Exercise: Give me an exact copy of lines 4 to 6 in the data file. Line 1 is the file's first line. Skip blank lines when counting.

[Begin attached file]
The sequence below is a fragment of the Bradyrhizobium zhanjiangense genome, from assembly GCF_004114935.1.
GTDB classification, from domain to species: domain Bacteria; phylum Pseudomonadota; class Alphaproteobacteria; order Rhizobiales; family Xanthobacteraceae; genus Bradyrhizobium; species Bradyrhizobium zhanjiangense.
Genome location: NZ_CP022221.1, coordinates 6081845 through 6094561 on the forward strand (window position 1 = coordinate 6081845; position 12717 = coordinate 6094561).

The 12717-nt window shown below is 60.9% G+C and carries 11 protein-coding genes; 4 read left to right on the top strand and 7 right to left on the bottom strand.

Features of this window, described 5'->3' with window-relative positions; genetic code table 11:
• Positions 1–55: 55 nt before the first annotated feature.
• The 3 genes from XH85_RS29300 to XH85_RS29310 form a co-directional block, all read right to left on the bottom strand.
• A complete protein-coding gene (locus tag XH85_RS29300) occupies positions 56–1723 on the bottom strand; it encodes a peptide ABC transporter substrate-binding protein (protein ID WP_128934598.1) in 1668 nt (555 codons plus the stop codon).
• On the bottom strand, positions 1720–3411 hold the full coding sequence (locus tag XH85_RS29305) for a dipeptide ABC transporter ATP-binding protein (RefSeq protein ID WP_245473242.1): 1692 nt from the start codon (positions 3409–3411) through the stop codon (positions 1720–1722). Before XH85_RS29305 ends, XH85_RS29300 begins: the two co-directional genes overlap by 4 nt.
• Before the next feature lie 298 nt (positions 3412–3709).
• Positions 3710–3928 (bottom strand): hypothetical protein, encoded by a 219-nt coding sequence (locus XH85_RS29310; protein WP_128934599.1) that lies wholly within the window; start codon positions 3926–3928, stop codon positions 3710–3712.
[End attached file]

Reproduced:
The 12717-nt window shown below is 60.9% G+C and carries 11 protein-coding genes; 4 read left to right on the top strand and 7 right to left on the bottom strand.

Features of this window, described 5'->3' with window-relative positions; genetic code table 11:
• Positions 1–55: 55 nt before the first annotated feature.